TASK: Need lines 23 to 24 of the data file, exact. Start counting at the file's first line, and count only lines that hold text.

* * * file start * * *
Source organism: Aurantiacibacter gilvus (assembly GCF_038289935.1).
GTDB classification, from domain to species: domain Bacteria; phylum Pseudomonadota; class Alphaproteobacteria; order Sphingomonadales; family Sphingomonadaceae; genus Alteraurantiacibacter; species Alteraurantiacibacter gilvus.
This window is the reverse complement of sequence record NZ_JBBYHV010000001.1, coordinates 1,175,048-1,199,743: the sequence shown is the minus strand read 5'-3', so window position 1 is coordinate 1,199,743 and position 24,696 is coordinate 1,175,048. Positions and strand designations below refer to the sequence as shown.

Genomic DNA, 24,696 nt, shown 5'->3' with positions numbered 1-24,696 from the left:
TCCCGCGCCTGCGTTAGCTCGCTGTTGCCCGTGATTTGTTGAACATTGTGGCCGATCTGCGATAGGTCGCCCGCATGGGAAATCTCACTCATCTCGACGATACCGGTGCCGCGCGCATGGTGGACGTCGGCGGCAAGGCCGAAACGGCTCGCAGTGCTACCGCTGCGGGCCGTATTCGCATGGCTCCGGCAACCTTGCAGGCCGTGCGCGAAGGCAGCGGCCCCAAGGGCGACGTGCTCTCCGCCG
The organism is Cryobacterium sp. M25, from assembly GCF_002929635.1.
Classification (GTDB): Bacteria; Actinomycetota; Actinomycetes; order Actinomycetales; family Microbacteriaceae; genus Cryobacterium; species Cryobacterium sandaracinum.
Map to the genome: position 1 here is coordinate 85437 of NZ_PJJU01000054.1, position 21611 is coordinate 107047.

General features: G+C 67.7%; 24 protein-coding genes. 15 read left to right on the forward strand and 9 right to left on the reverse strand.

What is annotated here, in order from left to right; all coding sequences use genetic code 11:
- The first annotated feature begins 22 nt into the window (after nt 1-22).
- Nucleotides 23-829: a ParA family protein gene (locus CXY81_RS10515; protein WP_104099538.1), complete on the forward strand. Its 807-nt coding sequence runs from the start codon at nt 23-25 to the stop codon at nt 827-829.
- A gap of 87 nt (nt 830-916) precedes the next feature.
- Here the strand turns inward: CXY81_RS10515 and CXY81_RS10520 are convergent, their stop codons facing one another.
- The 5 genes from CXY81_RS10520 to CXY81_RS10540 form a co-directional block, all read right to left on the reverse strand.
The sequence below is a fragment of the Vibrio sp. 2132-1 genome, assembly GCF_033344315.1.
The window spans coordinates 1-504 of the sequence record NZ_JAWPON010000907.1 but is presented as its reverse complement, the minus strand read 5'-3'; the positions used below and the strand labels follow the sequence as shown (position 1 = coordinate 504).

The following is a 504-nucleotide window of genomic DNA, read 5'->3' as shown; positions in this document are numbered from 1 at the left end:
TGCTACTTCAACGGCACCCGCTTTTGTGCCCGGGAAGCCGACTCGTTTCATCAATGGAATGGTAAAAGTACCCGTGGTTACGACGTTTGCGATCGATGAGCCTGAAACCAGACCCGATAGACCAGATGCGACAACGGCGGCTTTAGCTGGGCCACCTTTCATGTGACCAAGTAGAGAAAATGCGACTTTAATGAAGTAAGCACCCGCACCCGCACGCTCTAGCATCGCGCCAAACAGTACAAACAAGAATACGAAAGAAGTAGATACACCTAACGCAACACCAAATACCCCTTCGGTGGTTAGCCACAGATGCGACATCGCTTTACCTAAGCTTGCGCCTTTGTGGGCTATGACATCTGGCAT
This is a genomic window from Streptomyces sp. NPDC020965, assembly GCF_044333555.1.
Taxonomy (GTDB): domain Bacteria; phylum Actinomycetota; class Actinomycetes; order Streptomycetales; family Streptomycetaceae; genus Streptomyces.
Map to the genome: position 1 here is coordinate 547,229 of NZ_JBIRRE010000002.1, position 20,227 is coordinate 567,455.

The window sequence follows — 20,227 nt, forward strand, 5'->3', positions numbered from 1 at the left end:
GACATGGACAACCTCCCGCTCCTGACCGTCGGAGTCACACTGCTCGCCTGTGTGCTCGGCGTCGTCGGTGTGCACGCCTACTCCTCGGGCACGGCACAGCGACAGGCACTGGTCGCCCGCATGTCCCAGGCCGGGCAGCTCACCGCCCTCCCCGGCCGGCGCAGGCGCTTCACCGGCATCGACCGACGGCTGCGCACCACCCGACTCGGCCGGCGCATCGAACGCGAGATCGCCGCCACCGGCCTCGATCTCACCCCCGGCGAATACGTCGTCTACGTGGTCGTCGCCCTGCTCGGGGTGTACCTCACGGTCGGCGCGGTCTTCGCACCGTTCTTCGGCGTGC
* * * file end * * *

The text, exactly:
The window sequence follows — 20,227 nt, forward strand, 5'->3', positions numbered from 1 at the left end:
GACATGGACAACCTCCCGCTCCTGACCGTCGGAGTCACACTGCTCGCCTGTGTGCTCGGCGTCGTCGGTGTGCACGCCTACTCCTCGGGCACGGCACAGCGACAGGCACTGGTCGCCCGCATGTCCCAGGCCGGGCAGCTCACCGCCCTCCCCGGCCGGCGCAGGCGCTTCACCGGCATCGACCGACGGCTGCGCACCACCCGACTCGGCCGGCGCATCGAACGCGAGATCGCCGCCACCGGCCTCGATCTCACCCCCGGCGAATACGTCGTCTACGTGGTCGTCGCCCTGCTCGGGGTGTACCTCACGGTCGGCGCGGTCTTCGCACCGTTCTTCGGCGTGC